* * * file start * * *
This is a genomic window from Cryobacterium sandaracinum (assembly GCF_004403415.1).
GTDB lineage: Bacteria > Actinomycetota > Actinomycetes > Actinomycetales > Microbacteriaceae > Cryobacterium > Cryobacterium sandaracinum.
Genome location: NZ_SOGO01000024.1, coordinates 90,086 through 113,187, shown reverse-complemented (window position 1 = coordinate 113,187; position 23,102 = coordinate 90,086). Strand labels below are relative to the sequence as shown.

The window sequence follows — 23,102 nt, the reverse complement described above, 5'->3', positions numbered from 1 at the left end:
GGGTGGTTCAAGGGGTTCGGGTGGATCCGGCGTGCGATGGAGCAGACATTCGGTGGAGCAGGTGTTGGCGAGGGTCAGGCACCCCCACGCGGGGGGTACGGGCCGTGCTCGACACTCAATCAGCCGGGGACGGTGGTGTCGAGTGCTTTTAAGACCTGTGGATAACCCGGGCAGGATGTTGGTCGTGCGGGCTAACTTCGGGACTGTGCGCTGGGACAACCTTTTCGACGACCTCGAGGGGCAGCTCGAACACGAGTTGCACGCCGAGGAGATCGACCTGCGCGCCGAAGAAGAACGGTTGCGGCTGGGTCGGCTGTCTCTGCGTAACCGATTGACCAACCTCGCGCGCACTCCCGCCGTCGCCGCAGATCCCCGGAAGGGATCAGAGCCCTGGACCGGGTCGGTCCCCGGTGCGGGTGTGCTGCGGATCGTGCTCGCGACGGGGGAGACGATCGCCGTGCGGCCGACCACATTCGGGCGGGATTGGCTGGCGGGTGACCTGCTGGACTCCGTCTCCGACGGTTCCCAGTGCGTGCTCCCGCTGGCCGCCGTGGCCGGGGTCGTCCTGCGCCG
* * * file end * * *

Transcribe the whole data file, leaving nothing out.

This is a genomic window from Cryobacterium sandaracinum (assembly GCF_004403415.1).
GTDB lineage: Bacteria > Actinomycetota > Actinomycetes > Actinomycetales > Microbacteriaceae > Cryobacterium > Cryobacterium sandaracinum.
Genome location: NZ_SOGO01000024.1, coordinates 90,086 through 113,187, shown reverse-complemented (window position 1 = coordinate 113,187; position 23,102 = coordinate 90,086). Strand labels below are relative to the sequence as shown.

The window sequence follows — 23,102 nt, the reverse complement described above, 5'->3', positions numbered from 1 at the left end:
GGGTGGTTCAAGGGGTTCGGGTGGATCCGGCGTGCGATGGAGCAGACATTCGGTGGAGCAGGTGTTGGCGAGGGTCAGGCACCCCCACGCGGGGGGTACGGGCCGTGCTCGACACTCAATCAGCCGGGGACGGTGGTGTCGAGTGCTTTTAAGACCTGTGGATAACCCGGGCAGGATGTTGGTCGTGCGGGCTAACTTCGGGACTGTGCGCTGGGACAACCTTTTCGACGACCTCGAGGGGCAGCTCGAACACGAGTTGCACGCCGAGGAGATCGACCTGCGCGCCGAAGAAGAACGGTTGCGGCTGGGTCGGCTGTCTCTGCGTAACCGATTGACCAACCTCGCGCGCACTCCCGCCGTCGCCGCAGATCCCCGGAAGGGATCAGAGCCCTGGACCGGGTCGGTCCCCGGTGCGGGTGTGCTGCGGATCGTGCTCGCGACGGGGGAGACGATCGCCGTGCGGCCGACCACATTCGGGCGGGATTGGCTGGCGGGTGACCTGCTGGACTCCGTCTCCGACGGTTCCCAGTGCGTGCTCCCGCTGGCCGCCGTGGCCGGGGTCGTCCTGCGCCG